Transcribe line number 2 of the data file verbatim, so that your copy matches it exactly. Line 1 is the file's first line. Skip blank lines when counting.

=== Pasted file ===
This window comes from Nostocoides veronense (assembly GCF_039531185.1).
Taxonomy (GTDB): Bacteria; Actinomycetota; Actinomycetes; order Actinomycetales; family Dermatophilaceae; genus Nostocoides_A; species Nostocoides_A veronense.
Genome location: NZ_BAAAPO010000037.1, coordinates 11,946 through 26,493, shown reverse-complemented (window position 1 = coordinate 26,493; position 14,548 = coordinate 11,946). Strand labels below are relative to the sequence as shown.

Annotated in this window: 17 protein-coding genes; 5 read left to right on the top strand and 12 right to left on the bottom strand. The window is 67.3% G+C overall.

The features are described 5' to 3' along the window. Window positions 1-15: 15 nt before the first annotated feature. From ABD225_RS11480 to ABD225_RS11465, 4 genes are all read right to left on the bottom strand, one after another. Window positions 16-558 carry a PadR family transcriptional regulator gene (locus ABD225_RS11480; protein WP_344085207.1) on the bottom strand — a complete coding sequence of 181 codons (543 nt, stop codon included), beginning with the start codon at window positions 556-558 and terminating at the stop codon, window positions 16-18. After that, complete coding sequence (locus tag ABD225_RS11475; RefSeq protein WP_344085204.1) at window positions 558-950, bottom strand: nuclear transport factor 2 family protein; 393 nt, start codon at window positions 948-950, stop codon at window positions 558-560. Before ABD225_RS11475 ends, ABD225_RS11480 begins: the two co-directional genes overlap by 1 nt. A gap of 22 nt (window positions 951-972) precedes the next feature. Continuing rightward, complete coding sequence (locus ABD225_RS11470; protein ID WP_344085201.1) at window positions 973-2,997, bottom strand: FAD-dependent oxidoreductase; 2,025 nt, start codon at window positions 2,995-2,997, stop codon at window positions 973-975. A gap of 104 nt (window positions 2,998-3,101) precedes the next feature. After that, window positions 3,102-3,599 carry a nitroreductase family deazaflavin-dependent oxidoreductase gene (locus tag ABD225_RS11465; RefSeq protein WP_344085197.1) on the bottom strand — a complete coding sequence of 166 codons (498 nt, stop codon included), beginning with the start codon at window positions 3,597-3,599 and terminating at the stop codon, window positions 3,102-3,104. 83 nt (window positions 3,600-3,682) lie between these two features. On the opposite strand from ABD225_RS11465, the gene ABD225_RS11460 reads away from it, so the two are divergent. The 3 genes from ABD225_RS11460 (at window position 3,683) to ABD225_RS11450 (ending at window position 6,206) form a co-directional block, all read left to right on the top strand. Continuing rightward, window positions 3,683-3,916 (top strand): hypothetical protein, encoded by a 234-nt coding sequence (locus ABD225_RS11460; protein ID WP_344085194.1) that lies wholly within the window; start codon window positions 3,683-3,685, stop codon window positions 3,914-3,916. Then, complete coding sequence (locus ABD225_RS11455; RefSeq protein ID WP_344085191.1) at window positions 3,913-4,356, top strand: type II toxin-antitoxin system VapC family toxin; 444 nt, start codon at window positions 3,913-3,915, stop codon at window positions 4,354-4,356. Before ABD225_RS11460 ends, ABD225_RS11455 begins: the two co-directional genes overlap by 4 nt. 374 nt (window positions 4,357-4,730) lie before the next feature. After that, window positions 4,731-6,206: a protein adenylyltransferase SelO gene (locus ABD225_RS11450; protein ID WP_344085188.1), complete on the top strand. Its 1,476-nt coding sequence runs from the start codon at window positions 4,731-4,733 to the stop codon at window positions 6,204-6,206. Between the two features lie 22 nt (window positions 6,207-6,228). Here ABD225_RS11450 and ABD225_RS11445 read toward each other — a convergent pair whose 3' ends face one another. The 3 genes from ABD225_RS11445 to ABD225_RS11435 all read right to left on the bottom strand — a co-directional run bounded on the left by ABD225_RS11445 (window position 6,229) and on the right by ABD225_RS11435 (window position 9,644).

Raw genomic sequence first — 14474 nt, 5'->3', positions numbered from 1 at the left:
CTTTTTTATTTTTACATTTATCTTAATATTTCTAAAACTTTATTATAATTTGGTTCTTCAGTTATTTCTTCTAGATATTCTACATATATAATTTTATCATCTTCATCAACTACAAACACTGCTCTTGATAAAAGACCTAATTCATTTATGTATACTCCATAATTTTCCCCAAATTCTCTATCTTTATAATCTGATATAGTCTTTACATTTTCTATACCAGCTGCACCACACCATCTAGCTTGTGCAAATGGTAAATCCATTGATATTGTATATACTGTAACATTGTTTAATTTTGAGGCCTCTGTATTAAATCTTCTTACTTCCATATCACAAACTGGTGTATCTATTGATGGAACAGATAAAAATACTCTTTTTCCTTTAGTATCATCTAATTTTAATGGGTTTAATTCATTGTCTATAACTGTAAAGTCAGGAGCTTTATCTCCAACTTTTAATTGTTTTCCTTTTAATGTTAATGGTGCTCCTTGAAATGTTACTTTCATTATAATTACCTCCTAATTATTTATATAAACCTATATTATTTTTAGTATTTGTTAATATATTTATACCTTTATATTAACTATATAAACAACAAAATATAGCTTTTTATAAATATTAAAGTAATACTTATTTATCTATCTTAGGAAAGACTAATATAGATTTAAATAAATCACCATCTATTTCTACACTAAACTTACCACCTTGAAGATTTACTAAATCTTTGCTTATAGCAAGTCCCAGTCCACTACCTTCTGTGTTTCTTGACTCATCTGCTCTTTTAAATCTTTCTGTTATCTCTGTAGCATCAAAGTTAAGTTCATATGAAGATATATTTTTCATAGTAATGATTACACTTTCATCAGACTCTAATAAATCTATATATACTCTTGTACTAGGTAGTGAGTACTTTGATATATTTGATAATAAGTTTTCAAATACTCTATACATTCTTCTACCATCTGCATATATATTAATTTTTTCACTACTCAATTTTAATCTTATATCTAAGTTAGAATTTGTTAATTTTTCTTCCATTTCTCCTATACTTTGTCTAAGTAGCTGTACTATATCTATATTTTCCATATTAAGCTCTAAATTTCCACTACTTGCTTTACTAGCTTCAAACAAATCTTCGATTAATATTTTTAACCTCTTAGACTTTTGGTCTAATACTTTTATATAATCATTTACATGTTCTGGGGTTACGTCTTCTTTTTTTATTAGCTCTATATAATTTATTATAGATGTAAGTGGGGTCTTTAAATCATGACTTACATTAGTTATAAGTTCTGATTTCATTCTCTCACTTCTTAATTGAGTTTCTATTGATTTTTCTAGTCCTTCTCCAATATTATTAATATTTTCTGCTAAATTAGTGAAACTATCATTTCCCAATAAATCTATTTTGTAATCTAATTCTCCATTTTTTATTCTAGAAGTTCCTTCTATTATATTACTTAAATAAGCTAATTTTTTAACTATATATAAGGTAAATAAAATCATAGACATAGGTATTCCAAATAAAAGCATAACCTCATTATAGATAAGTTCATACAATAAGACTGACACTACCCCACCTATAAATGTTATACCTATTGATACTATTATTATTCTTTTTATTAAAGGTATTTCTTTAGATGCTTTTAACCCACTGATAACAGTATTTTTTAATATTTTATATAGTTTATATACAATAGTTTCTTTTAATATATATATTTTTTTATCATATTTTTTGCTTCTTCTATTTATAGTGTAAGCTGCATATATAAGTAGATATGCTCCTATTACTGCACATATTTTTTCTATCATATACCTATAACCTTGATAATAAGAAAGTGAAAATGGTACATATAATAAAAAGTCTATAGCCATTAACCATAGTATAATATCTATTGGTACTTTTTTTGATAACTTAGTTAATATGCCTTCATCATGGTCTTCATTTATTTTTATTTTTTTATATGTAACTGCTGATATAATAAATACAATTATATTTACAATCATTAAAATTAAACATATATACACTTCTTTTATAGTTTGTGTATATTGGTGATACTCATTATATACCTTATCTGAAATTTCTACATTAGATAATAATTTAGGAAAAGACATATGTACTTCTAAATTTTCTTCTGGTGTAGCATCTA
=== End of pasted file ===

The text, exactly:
Taxonomy (GTDB): Bacteria; Actinomycetota; Actinomycetes; order Actinomycetales; family Dermatophilaceae; genus Nostocoides_A; species Nostocoides_A veronense.